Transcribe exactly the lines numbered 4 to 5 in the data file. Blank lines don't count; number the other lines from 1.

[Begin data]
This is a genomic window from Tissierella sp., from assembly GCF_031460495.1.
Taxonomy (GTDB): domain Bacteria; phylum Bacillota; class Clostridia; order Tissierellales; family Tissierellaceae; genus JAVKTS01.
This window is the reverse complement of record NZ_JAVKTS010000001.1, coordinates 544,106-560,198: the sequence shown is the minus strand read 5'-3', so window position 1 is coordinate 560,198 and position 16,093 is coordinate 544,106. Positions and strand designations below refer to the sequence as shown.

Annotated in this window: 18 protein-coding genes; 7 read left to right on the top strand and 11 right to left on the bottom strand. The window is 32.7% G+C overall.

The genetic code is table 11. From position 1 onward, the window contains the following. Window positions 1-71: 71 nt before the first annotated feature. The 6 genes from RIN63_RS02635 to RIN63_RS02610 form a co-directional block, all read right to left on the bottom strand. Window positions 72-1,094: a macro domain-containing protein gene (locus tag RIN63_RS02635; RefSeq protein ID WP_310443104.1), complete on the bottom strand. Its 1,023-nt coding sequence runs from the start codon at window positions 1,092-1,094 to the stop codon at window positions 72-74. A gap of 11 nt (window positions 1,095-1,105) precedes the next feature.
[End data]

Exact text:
Annotated in this window: 18 protein-coding genes; 7 read left to right on the top strand and 11 right to left on the bottom strand. The window is 32.7% G+C overall.

The genetic code is table 11. From position 1 onward, the window contains the following. Window positions 1-71: 71 nt before the first annotated feature. The 6 genes from RIN63_RS02635 to RIN63_RS02610 form a co-directional block, all read right to left on the bottom strand. Window positions 72-1,094: a macro domain-containing protein gene (locus tag RIN63_RS02635; RefSeq protein ID WP_310443104.1), complete on the bottom strand. Its 1,023-nt coding sequence runs from the start codon at window positions 1,092-1,094 to the stop codon at window positions 72-74. A gap of 11 nt (window positions 1,095-1,105) precedes the next feature.